There have been changes in the formulation of gas, but they are for the worse, not better. Older engines needed the lead for the soft valve seats, but they also benefit greatly having the lead in the bearings. Any old engine that ran its first few years on high content leaded gas stores much of that lead in the bearings for many years afterward.
A few years ago, I pulled the 350 /300 out of my Son's 69 El Camino for a new rear main seal. This engine ran its early years on leaded gas, and then once the lead was gone, it lived completely on unleaded for many years.
On opening the rear main bearing, we found a lot of nice slippery grey lead material filling every crevice. You could wipe piles of soft lead off on your finger. We didn't remove that lead, we simply replaced the seal, and put it back together with the stored lead in there to protect the bearings.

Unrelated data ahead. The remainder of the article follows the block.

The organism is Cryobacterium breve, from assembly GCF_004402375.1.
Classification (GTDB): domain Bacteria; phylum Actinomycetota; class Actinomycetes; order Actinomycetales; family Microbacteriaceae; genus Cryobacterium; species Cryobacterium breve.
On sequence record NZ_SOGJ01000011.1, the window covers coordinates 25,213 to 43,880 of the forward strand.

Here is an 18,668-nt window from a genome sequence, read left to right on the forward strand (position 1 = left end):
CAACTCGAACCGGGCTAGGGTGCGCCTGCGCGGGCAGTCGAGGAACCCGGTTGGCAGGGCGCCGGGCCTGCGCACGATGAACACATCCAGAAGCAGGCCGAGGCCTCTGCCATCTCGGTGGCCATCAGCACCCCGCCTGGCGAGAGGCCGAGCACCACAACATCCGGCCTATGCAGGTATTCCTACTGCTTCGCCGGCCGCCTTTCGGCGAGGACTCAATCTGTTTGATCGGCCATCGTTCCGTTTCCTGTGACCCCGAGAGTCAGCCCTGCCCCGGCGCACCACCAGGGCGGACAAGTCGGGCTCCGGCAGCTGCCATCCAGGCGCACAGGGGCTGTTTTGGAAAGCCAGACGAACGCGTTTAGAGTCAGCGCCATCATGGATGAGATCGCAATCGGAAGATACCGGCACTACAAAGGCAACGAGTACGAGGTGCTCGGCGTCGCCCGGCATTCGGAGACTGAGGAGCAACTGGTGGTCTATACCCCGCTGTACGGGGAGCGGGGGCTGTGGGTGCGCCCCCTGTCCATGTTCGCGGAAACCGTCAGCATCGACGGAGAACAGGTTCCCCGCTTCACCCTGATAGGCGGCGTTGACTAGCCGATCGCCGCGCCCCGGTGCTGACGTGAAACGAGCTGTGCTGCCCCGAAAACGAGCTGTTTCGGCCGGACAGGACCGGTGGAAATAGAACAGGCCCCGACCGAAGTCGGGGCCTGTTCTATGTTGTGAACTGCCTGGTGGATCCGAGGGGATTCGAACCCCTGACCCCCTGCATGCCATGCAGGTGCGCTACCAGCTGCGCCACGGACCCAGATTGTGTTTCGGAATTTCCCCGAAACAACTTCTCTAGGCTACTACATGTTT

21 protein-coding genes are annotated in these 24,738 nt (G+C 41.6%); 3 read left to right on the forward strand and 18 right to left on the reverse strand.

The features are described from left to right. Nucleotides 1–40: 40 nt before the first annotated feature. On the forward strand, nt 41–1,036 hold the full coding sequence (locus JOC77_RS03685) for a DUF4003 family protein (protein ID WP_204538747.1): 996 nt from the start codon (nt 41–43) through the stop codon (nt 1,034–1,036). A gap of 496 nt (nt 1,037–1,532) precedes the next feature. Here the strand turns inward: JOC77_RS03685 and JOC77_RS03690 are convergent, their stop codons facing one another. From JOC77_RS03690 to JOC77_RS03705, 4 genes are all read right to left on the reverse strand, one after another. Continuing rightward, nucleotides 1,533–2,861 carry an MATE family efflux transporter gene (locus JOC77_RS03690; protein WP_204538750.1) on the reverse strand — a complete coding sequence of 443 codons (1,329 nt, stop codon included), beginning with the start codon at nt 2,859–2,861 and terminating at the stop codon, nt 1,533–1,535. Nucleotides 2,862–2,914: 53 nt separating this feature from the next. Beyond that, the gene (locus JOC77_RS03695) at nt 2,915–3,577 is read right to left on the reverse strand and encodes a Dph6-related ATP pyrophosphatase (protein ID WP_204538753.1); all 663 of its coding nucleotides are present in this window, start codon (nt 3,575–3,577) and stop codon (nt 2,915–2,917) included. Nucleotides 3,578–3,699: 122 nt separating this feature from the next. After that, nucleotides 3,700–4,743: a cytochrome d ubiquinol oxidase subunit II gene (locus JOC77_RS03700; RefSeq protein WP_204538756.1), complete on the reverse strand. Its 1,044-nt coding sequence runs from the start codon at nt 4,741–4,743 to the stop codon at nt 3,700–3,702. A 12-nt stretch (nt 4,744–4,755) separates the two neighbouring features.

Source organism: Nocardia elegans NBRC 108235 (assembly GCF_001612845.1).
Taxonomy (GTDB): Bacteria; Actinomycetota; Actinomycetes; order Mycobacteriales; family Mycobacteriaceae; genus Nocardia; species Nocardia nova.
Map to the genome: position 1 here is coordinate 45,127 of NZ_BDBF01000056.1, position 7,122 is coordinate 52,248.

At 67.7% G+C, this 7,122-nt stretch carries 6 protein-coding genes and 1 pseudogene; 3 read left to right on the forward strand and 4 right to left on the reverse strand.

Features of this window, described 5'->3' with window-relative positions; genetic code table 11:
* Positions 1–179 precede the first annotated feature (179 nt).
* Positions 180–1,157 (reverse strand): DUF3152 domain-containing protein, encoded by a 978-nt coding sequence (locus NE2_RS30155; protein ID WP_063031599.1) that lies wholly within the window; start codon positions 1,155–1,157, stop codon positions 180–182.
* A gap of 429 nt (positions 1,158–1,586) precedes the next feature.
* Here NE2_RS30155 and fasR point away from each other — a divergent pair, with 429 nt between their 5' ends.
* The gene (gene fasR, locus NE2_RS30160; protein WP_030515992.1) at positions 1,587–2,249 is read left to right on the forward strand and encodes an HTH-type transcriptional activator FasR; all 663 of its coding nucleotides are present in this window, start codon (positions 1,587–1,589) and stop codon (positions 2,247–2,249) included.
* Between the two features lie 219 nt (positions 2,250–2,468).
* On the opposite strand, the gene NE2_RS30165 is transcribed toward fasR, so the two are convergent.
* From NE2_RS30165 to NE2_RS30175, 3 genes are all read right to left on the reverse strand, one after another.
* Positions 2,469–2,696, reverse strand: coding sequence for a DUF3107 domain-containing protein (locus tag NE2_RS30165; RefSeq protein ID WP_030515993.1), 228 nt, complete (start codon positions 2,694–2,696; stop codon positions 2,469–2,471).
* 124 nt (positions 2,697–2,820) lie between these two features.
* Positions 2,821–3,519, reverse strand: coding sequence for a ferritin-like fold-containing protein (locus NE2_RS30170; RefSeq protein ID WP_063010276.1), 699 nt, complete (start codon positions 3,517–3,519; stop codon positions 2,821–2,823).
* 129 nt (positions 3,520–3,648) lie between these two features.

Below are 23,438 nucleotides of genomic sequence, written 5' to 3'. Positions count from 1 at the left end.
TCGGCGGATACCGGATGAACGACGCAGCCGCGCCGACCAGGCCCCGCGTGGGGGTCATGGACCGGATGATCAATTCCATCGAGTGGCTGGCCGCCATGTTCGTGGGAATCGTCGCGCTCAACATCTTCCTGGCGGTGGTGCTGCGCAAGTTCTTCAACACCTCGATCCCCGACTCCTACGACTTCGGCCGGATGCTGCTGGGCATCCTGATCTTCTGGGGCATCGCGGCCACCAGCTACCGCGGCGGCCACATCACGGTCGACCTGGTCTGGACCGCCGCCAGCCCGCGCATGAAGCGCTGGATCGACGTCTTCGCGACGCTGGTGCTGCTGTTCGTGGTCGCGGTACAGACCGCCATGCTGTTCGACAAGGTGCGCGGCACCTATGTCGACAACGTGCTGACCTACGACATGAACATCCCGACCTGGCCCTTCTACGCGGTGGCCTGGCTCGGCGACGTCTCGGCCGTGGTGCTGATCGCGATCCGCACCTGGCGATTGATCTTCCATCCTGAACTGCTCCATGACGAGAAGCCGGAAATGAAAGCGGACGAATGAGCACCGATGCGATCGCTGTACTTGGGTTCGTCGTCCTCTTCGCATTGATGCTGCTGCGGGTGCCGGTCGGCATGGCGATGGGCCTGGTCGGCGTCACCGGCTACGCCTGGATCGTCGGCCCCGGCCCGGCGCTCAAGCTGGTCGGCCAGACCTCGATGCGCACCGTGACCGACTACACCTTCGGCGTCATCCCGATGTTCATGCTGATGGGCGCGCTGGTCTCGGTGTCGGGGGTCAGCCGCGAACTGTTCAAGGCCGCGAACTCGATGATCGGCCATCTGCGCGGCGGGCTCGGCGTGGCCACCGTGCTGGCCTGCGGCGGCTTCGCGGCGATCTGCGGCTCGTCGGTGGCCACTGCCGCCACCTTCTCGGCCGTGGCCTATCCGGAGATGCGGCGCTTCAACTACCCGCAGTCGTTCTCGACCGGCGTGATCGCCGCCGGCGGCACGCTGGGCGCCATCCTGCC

An older engine that hasn't been torn apart to rebuild stored that lead almost forever. Leave it in there. It is very good for it.
Lead substitutes do not leave a long term lubricating residue in the engine like lead does. Instead of using substitutes, go for an occasional fill of racing gas with real tetraethyl lead.